A large scale study published in the international journal JAMA Internal Medicine has shown that by losing a few kilograms of weight, the risk of Type 2 diabetes is reduced.
The research led by the University of East Anglia and Norfolk and Norwich University shows how small changes in the lifestyle, physical activity, and diet of people with pre-diabetes can help in reducing the risk of developing Type 2 diabetes by half. The study found that by reducing two to three kilograms of weight as well as increasing physical activity reduced the risk of Type 2 diabetes by about 45% (40 to 47%).
The team trial tested an intervention in simple lifestyle through which people succeeded in making small achievable lifestyle changes leading to increased physical activity and weight loss. These changes were sustained for around two years as the lost weight was not put back on.
Professor Mike Sampson, Chief Investigator of Norfolk Diabetes Prevention Study (NDPS) said that the research team is delighted with the results since this is the first study to find how lifestyle can reduce the risk of Type 2 diabetes. With this study, a significant effect in Type 2 diabetes prevention has been found. He further added that there are around eight million people in the UK with pre-diabetes and this study definitely is a great news for them.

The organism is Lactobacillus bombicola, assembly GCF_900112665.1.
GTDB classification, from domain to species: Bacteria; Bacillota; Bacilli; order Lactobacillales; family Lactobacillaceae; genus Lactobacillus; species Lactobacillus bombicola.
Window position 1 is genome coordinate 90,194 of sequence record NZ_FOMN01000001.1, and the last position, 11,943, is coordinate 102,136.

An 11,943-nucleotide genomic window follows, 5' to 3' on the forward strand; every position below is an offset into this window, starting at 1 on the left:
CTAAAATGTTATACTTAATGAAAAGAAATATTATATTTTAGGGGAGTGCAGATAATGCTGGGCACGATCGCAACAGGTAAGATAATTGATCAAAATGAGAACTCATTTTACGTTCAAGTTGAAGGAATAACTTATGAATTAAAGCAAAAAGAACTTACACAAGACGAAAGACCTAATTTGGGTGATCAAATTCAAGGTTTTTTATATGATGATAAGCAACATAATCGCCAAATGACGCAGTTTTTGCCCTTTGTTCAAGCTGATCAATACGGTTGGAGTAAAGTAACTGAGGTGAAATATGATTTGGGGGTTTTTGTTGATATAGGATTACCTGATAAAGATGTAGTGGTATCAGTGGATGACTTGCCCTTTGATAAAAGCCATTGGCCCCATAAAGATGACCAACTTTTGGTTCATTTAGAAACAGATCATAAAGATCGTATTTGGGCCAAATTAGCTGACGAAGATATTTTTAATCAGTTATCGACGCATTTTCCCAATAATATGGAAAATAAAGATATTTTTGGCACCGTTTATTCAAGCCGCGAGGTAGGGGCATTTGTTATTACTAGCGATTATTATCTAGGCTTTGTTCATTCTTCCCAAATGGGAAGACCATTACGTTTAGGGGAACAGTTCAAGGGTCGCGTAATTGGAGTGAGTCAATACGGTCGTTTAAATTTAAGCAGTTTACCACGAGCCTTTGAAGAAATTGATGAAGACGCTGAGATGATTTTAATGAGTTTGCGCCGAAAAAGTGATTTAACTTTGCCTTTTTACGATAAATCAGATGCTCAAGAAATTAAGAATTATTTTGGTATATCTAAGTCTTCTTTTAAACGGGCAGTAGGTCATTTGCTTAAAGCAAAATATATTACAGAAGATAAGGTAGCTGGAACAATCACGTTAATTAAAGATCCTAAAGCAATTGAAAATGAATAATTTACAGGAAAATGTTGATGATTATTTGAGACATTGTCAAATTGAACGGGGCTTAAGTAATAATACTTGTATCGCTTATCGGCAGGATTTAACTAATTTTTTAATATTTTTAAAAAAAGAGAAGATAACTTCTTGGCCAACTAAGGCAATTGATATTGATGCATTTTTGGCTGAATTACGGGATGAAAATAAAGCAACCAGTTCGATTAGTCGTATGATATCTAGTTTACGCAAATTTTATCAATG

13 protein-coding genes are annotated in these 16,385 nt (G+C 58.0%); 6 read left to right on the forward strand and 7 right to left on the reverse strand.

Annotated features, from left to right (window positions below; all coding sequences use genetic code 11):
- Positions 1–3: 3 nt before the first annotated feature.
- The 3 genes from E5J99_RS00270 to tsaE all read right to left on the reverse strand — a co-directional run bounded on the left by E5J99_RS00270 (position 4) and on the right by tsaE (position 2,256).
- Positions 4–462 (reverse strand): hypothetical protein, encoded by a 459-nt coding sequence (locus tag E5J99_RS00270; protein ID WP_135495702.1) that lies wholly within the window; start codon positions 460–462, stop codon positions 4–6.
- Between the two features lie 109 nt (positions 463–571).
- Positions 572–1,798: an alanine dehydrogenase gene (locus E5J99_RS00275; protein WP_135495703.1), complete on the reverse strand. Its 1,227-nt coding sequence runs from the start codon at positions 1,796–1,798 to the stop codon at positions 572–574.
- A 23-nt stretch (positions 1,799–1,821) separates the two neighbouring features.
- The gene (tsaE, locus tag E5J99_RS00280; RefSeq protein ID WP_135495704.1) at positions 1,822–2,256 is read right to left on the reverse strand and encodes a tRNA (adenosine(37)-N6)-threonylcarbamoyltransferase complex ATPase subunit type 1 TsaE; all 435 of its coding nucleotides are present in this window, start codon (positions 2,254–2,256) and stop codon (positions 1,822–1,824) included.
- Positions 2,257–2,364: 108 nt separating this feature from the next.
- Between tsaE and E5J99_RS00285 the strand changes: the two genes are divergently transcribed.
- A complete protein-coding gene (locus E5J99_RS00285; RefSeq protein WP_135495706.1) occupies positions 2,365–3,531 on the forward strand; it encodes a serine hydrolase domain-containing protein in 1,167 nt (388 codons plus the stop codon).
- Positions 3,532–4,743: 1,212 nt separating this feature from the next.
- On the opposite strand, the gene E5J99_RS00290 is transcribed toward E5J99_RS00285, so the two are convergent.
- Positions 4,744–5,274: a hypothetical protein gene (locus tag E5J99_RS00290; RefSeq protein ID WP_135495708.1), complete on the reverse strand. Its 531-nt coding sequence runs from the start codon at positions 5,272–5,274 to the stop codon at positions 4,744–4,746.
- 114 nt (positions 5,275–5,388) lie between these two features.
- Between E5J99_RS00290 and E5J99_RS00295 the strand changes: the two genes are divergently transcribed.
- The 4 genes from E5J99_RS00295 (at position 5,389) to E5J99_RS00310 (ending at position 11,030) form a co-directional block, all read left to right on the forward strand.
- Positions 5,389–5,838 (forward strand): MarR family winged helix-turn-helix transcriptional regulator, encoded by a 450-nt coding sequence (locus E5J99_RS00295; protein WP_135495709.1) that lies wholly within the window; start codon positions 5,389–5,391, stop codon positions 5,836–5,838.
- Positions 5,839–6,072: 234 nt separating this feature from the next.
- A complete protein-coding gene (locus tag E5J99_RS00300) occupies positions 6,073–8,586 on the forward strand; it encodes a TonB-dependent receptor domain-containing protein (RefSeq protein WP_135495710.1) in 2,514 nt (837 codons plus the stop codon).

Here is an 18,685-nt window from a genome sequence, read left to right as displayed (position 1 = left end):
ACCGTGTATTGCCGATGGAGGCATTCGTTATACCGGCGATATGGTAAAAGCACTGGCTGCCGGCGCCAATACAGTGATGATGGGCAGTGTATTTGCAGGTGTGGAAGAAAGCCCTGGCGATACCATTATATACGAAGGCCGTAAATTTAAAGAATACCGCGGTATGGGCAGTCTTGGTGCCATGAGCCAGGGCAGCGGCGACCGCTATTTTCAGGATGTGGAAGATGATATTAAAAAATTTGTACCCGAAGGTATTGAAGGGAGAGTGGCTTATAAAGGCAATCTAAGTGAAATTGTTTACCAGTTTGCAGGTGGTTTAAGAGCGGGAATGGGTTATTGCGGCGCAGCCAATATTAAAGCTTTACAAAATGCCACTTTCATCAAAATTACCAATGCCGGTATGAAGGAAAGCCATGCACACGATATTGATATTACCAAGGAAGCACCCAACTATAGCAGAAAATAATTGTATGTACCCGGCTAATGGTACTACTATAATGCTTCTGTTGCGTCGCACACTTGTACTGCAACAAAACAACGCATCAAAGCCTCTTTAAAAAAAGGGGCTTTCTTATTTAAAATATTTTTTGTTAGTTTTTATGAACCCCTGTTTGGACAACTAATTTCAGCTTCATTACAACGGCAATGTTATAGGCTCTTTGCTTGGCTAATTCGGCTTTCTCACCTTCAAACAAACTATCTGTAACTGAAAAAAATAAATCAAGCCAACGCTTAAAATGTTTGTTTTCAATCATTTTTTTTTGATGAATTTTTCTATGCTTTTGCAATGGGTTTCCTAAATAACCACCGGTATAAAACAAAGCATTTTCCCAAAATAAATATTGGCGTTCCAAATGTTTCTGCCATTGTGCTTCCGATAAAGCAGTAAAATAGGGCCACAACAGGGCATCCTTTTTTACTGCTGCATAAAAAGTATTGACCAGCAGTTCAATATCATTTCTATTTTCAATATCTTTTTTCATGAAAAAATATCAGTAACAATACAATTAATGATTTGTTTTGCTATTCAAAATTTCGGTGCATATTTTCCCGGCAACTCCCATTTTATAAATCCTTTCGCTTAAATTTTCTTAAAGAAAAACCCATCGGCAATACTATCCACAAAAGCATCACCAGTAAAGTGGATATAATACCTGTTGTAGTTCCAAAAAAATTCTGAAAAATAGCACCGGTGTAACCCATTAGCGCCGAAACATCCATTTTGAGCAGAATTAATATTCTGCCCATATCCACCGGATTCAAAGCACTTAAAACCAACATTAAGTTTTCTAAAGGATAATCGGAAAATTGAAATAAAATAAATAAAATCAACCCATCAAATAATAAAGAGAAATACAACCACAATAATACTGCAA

Professor Max Bachmann, co-investigator of NDPS, said that for every 11 people who received intervention from NDPS, one was prevented from getting Type 2 diabetes. This is a real breakthrough for the team. Professor Collin Greaves who jointly led the NDPS development from the University of Birmingham added that this approach offers a way to pre-diabetic patients to take their lives in a different direction.